Are you considering buying a warranty on your new or used vehicle?
The price of your vehicle can vary widely based on year, make, model and options. But regardless of what you are buying, you should be prepared to likely spend thousands of dollars.
One of the ways to protect your investment is by purchasing a warranty with your new or used vehicle.
Read on to learn 5 important things to know about car warranties.
1. How long it lasts
Whether you are buying new or used, arguably the most important part of your warranty is how long it lasts.
Often, your warranty will be quoted with a length of time and a mileage. For example, a “3-year/36,000 mile warranty” means that you are covered for three years from the date of purchase or 36,000 miles — whichever comes first.
According to the Federal Highway Administration, the average American drives 13,476 miles per year.
If you are driving the average or more, your warranty will end a lot faster than three years.
2. What it covers
Car warranties will often offer different warranties for your vehicle’s powertrain. The powertrain includes things like your engine and transmission, as well as a more basic list of parts.
It’s crucial that you read through your warranty. See what items are included on the car warranties you are considering.
Things like your battery, clutch or brake pads are often not included in a warranty.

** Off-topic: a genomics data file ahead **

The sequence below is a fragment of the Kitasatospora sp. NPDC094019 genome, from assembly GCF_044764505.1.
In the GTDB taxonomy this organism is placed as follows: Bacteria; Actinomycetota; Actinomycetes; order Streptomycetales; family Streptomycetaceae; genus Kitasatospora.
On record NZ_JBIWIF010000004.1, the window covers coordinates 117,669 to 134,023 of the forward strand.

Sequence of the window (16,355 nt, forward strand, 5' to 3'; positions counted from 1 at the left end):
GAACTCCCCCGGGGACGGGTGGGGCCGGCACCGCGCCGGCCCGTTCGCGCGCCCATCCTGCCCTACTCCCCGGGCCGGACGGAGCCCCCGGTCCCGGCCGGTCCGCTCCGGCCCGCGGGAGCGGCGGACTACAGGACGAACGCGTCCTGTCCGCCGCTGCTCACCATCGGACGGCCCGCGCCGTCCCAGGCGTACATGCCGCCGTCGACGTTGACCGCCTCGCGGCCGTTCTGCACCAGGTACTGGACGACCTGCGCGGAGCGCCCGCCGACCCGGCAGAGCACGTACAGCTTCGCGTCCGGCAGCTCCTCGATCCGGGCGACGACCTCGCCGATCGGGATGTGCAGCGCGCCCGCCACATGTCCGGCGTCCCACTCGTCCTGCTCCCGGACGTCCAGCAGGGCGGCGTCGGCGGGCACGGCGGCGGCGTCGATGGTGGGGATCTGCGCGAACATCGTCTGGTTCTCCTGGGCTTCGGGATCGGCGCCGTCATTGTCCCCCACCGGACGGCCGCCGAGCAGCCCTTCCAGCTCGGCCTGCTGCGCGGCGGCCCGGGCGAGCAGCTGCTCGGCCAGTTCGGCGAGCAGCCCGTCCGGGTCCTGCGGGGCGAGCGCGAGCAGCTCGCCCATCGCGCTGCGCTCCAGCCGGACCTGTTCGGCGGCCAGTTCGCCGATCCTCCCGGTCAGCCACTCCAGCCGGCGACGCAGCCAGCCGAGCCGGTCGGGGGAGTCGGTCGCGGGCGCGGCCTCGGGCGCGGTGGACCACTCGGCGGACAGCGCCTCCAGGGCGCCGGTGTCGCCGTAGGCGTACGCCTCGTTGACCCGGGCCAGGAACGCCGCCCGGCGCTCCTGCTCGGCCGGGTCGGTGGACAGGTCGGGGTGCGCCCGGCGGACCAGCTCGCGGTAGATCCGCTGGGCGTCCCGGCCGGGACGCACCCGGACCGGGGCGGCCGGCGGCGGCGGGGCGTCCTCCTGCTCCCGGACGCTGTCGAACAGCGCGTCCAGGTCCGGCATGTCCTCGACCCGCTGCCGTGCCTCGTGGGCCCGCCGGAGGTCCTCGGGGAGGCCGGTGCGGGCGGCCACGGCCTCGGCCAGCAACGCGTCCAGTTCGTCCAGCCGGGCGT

Also, before you put your pen to paper on purchasing a warranty, confirm that the parts you are receiving are new and not used.
3. Out of pocket costs
A vehicle warranty may include covering the entire price of your repair as part of the contract. But others will charge you a deductible or premium to do work on your car.
Read through your warranty contract to determine what your costs will be for different repairs.
You want to avoid unexpected costs with your warranty — which is likely one reason you are seeking out one in the first place.
4. Who makes repairs
Some warranties will allow you to choose your mechanic. However, others will pre-select one for the repairs that are free of charge under the contract.
You are free to choose your own mechanic for routine maintenance or aftermarket part installations. However, you need to be careful that their work is done well and does not void your warranty.
It’s also worth considering where the mechanic handling your warranty repairs is located.
5. Transferring your warranty
It’s possible the term of your warranty could outlast how long you plan on owning the vehicle.
If that’s the case, it’s important that you find out if your warranty is transferable to another individual. After all, when a prospective buyer considers buying your vehicle, a warranty is a nice selling point.
Wrapping Up: Car Warranties Count
The decision to purchase a warranty for your vehicle can save you money on expensive repairs down the road.
But to make the most of your coverage, be sure to review the terms of your contract closely.